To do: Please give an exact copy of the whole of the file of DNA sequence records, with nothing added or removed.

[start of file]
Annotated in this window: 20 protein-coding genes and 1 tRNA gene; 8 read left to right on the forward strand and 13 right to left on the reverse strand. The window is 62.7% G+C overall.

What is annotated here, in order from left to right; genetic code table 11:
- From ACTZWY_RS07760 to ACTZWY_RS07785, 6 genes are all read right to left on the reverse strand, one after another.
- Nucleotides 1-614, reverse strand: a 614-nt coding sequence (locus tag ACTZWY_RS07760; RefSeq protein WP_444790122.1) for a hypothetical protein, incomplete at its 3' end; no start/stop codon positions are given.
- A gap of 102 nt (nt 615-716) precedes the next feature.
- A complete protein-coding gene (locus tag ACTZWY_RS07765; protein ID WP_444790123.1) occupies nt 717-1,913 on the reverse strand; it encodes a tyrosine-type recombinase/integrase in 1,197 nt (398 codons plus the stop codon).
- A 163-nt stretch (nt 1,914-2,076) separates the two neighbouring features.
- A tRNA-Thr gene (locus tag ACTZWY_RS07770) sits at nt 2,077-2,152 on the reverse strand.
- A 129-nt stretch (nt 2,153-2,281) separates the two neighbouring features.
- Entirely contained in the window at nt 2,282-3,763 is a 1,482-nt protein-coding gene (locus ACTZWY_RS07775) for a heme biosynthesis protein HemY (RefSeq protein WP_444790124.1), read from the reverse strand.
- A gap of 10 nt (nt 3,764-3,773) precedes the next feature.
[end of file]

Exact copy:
Annotated in this window: 20 protein-coding genes and 1 tRNA gene; 8 read left to right on the forward strand and 13 right to left on the reverse strand. The window is 62.7% G+C overall.

What is annotated here, in order from left to right; genetic code table 11:
- From ACTZWY_RS07760 to ACTZWY_RS07785, 6 genes are all read right to left on the reverse strand, one after another.
- Nucleotides 1-614, reverse strand: a 614-nt coding sequence (locus tag ACTZWY_RS07760; RefSeq protein WP_444790122.1) for a hypothetical protein, incomplete at its 3' end; no start/stop codon positions are given.
- A gap of 102 nt (nt 615-716) precedes the next feature.
- A complete protein-coding gene (locus tag ACTZWY_RS07765; protein ID WP_444790123.1) occupies nt 717-1,913 on the reverse strand; it encodes a tyrosine-type recombinase/integrase in 1,197 nt (398 codons plus the stop codon).
- A 163-nt stretch (nt 1,914-2,076) separates the two neighbouring features.
- A tRNA-Thr gene (locus tag ACTZWY_RS07770) sits at nt 2,077-2,152 on the reverse strand.
- A 129-nt stretch (nt 2,153-2,281) separates the two neighbouring features.
- Entirely contained in the window at nt 2,282-3,763 is a 1,482-nt protein-coding gene (locus ACTZWY_RS07775) for a heme biosynthesis protein HemY (RefSeq protein WP_444790124.1), read from the reverse strand.
- A gap of 10 nt (nt 3,764-3,773) precedes the next feature.